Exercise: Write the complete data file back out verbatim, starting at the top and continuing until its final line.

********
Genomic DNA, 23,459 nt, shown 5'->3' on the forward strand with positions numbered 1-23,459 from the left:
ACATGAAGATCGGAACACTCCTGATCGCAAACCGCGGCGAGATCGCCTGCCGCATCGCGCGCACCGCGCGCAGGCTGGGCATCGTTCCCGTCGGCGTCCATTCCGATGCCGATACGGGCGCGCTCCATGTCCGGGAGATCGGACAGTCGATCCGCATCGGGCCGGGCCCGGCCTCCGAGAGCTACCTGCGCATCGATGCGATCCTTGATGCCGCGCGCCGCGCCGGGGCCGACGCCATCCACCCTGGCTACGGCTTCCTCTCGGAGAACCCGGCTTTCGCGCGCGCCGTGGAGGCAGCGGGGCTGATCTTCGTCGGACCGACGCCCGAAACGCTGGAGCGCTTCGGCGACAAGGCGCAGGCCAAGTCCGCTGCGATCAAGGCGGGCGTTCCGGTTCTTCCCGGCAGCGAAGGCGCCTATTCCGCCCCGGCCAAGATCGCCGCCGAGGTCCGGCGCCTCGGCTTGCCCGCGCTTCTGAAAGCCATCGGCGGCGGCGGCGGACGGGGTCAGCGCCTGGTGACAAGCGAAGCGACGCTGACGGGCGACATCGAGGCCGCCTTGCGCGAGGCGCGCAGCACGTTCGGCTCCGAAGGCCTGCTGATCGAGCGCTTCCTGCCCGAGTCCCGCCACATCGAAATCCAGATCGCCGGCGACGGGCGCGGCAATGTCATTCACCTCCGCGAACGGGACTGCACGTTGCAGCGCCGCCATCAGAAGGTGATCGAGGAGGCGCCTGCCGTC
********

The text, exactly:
Genomic DNA, 23,459 nt, shown 5'->3' on the forward strand with positions numbered 1-23,459 from the left:
ACATGAAGATCGGAACACTCCTGATCGCAAACCGCGGCGAGATCGCCTGCCGCATCGCGCGCACCGCGCGCAGGCTGGGCATCGTTCCCGTCGGCGTCCATTCCGATGCCGATACGGGCGCGCTCCATGTCCGGGAGATCGGACAGTCGATCCGCATCGGGCCGGGCCCGGCCTCCGAGAGCTACCTGCGCATCGATGCGATCCTTGATGCCGCGCGCCGCGCCGGGGCCGACGCCATCCACCCTGGCTACGGCTTCCTCTCGGAGAACCCGGCTTTCGCGCGCGCCGTGGAGGCAGCGGGGCTGATCTTCGTCGGACCGACGCCCGAAACGCTGGAGCGCTTCGGCGACAAGGCGCAGGCCAAGTCCGCTGCGATCAAGGCGGGCGTTCCGGTTCTTCCCGGCAGCGAAGGCGCCTATTCCGCCCCGGCCAAGATCGCCGCCGAGGTCCGGCGCCTCGGCTTGCCCGCGCTTCTGAAAGCCATCGGCGGCGGCGGCGGACGGGGTCAGCGCCTGGTGACAAGCGAAGCGACGCTGACGGGCGACATCGAGGCCGCCTTGCGCGAGGCGCGCAGCACGTTCGGCTCCGAAGGCCTGCTGATCGAGCGCTTCCTGCCCGAGTCCCGCCACATCGAAATCCAGATCGCCGGCGACGGGCGCGGCAATGTCATTCACCTCCGCGAACGGGACTGCACGTTGCAGCGCCGCCATCAGAAGGTGATCGAGGAGGCGCCTGCCGTC